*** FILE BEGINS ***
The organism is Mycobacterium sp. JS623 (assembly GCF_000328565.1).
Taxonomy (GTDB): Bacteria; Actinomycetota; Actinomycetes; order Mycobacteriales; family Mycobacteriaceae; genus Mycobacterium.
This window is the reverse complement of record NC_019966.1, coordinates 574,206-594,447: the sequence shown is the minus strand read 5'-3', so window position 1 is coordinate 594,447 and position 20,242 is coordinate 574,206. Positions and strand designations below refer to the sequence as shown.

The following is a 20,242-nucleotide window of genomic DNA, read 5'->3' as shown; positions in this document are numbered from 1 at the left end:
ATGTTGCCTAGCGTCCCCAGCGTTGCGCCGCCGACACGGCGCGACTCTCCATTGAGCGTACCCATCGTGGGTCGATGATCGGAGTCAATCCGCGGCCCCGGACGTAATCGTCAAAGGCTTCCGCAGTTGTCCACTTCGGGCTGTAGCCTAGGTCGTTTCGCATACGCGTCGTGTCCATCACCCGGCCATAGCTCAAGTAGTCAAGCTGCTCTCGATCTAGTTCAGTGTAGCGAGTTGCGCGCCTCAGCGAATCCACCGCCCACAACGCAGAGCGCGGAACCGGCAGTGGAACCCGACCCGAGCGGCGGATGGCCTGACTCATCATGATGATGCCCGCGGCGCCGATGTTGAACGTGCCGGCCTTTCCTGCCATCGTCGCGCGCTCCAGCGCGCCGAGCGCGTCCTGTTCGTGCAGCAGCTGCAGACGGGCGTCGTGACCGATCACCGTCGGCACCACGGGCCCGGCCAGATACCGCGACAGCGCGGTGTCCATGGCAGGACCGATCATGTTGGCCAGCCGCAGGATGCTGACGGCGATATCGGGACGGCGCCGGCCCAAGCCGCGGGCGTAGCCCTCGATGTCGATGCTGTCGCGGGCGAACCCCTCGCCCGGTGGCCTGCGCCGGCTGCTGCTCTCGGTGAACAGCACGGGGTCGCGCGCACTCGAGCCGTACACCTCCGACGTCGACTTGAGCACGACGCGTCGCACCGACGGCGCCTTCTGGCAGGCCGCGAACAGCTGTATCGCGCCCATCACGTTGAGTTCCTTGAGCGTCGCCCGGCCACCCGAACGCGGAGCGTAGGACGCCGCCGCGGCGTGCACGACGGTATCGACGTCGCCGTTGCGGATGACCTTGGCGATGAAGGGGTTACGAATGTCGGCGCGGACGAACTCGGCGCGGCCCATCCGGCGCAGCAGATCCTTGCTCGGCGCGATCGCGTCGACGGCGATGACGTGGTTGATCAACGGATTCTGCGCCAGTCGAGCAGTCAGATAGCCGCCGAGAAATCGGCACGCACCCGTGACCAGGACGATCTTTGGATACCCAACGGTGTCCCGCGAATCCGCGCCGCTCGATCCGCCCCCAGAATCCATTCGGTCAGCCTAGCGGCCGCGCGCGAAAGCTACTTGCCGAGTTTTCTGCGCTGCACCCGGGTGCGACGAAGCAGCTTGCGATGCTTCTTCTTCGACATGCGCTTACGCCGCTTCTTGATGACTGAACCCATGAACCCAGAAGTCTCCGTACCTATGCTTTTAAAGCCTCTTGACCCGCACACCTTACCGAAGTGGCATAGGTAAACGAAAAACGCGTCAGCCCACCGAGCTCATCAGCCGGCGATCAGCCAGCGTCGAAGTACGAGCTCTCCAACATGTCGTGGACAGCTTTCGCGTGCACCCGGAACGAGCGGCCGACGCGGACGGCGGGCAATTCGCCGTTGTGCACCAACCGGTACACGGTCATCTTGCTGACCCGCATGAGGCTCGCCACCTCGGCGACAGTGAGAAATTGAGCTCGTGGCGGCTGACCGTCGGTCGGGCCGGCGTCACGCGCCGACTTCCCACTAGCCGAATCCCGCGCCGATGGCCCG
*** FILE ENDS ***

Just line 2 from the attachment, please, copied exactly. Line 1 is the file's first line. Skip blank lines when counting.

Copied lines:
Taxonomy (GTDB): Bacteria; Actinomycetota; Actinomycetes; order Mycobacteriales; family Mycobacteriaceae; genus Mycobacterium.